The Volokh Conspiracy

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Housing Policy

*Build, Baby, Build*: My Most Inexcusable Omission

Privatization of federal and state land is a massive missed opportunity. Second in a series of guest-blogging posts.


Every author has to make choices. What's worth including? What isn't? When I finally read the published version of my new Build, Baby, Build: The Science and Ethics of Housing Regulation, I was proud of my choices. False modesty aside, the book — a non-fiction graphic novel — looks great, and manages to cover almost every important angle.

With one inexcusable omission: I forgot to call for the privatization of government-owned land.

What makes this omission so inexcusable? Because I've known for many years that the share of land owned by U.S. federal and state governments is shockingly high. I just forgot about the issue until it was too late to alter the book.

To see the magnitude of government land ownership, check out these three fine maps.

First, here's federal land as a percentage of total state land area:

Second, here's state land as a percentage of total land area:

How much land does the government own in each US state? - SAS Learning Post

Finally, here's combined government ownership:

Here is what I wish I said about this topic:

  1. Government ownership of land is a massive missed opportunity for humanity. If the government auctioned off this vast expanse to the highest bidders, land prices would dramatically fall, and business could finally start unearthing and developing its untold riches for human betterment.
  2. Yes, most government intervention in the housing market is state and local. But if you count government ownership of land as "intervention" — as you should — the federal government's role suddenly looks a lot bigger. Which in turn means that the feds could move housing policy in a sharply more free-market direction without involving any other level of government.
  3. Privatization would also let the federal government drastically slash its staggering debt — which now stands at 120% of U.S. GDP! State government debt loads and land ownership are both far lower. But mass privatization of state land would plausibly allow New York, Florida, Pennsylvania, Michigan, Wisconsin, Minnesota, and perhaps a few other states to to pay off everything they owe, then fund permanent, sustainable tax cuts with the revenue raised.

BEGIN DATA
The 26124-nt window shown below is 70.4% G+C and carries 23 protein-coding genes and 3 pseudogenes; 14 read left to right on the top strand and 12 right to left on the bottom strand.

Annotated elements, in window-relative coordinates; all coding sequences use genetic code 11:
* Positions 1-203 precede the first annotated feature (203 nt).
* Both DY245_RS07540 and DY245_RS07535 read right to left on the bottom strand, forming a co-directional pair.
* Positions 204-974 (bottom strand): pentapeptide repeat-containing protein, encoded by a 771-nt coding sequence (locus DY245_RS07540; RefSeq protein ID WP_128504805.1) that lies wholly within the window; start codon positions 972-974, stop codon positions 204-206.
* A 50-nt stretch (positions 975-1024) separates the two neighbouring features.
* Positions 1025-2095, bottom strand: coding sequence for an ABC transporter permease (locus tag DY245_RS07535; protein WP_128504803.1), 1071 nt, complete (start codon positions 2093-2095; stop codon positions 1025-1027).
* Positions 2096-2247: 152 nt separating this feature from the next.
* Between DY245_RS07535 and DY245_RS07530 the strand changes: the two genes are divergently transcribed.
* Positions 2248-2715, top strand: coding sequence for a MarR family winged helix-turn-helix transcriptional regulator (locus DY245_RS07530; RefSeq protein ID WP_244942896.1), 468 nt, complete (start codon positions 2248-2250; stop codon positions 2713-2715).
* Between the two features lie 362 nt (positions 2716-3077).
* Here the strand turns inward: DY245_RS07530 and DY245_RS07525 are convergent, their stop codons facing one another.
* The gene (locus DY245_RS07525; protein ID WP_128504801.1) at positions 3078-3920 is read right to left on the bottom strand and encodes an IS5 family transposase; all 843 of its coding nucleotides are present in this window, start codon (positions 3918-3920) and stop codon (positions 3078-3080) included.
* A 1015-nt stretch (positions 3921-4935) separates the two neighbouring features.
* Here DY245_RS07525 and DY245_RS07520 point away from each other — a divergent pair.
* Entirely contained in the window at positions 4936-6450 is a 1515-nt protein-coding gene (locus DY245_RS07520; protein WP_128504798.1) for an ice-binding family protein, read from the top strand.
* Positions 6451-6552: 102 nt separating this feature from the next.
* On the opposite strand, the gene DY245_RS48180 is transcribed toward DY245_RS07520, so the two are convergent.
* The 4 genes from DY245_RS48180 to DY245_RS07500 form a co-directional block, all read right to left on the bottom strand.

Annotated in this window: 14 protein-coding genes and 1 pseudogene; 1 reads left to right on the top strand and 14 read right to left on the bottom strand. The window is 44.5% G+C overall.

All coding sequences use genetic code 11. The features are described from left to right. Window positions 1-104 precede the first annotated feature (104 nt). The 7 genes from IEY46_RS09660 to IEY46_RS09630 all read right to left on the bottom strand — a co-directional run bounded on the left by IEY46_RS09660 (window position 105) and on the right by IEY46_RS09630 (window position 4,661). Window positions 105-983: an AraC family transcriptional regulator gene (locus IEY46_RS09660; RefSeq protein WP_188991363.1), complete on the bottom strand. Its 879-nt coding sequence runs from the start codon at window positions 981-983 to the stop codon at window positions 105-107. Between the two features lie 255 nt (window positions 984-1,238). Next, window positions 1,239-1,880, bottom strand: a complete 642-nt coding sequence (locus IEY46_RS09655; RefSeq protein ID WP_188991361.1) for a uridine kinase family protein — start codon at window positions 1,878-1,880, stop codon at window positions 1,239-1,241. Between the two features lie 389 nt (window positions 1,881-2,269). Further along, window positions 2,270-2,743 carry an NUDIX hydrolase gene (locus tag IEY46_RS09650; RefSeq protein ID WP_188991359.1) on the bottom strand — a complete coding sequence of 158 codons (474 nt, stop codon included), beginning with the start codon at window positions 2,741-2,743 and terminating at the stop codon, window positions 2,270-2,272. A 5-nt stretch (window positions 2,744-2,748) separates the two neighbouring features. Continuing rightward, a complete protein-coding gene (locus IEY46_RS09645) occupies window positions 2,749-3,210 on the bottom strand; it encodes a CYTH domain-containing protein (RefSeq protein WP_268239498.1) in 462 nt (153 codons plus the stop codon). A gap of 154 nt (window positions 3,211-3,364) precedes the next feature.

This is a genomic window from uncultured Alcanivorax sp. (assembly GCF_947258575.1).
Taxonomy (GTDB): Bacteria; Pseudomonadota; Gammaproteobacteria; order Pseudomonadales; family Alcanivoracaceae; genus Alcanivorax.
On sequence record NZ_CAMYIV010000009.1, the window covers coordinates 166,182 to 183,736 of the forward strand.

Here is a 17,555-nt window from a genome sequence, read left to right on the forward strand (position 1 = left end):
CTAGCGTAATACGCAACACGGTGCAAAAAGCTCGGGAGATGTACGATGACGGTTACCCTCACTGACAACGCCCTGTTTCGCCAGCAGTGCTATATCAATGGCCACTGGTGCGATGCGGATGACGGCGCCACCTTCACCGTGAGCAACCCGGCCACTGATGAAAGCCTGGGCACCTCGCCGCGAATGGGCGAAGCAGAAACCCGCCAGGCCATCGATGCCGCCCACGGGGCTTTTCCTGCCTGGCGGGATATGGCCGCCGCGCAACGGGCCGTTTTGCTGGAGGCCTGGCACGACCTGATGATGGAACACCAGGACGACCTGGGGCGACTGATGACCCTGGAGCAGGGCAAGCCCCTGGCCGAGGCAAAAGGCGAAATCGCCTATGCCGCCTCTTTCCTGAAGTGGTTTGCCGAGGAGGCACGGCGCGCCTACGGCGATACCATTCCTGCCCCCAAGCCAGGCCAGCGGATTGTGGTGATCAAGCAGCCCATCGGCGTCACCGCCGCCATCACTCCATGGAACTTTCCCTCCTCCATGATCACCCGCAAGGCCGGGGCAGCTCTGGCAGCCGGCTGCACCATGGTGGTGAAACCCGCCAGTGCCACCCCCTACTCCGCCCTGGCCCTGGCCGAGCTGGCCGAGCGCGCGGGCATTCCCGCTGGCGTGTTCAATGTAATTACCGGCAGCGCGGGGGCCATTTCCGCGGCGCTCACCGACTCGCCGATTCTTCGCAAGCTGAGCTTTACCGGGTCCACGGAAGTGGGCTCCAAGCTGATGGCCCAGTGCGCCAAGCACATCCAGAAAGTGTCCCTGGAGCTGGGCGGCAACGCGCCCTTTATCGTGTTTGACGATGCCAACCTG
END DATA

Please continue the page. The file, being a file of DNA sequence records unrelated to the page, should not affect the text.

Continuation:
4. The obvious objection to privatization is that government owns the land that nobody else wants. While auctioneers could make a lot of money selling off the Grand Canyon and other famous wonders, most of the land is too remote and desolate to warrant a positive price.
  5. If you look at the U.S. map, however, the preceding objection seems hollow. History, not economics, explains almost all of the variance in government ownership. Land that entered the union prior to the rise of the ideology of conservationism overwhelmingly ended up in private hands. Then John Muir, Theodore Roosevelt, and other proto-green ideologues arrived on the scene to preach the anti-impact moral standard. They were wildly successful, managing to keep somewhere between 30% and 90% of all land in late-joining states in government hands.

  • Route through the desolation of West Texas, happily owned by the private sector.
  • West Texas is a mighty refutation of the "government owns the land that nobody else wants" story. If you drive from Amarillo to Lubbock to San Angelo to San Antonio, you'll witness hundreds of linear miles of the most desolate land in the entire country. Yet roads aside, almost every square foot of this "wasteland" is privately owned! What do private owners do with this seemingly worthless territory? Besides oil drilling and a little farming, it looks like they're playing the long game. The population of Texas is rapidly rising, and will ultimately justify their investment.
  • What would privatization do to our glorious national parks? Dramatically improve their management. As I keep saying, free markets do the good things that sound bad, and government does the bad things that sound good. In the current regime, government grossly underprices campgrounds and other facilities, and severely restricts their further expansion. This sounds good, but it's bad. Private owners, in contrast, would try to balance natural beauty against human convenience. This sounds bad, but it's good. The point of a park is to maximize total long-run human enjoyment, not avoid impact at all costs.

  1. Large-scale privatization of government land is a wonderful opportunity for domestic charter cities. Want to start a new U.S. population center? Buy a few hundred square miles of uninhabited federal land and try your ideas. "Build it and they will come" overstates, but visionary billionaires like Elon Musk could plausibly build new metropolises from scratch.

I'm not crazy. I know that full privatization of government land is highly unlikely to happen. If even 1% were privatized over the next decade, I'd be amazed. My point is privatization is a massive missed opportunity. And since Build, Baby, Build is all about massive missed opportunities, I really wish I'd included it. If I ever publish an expanded second edition, I definitely will.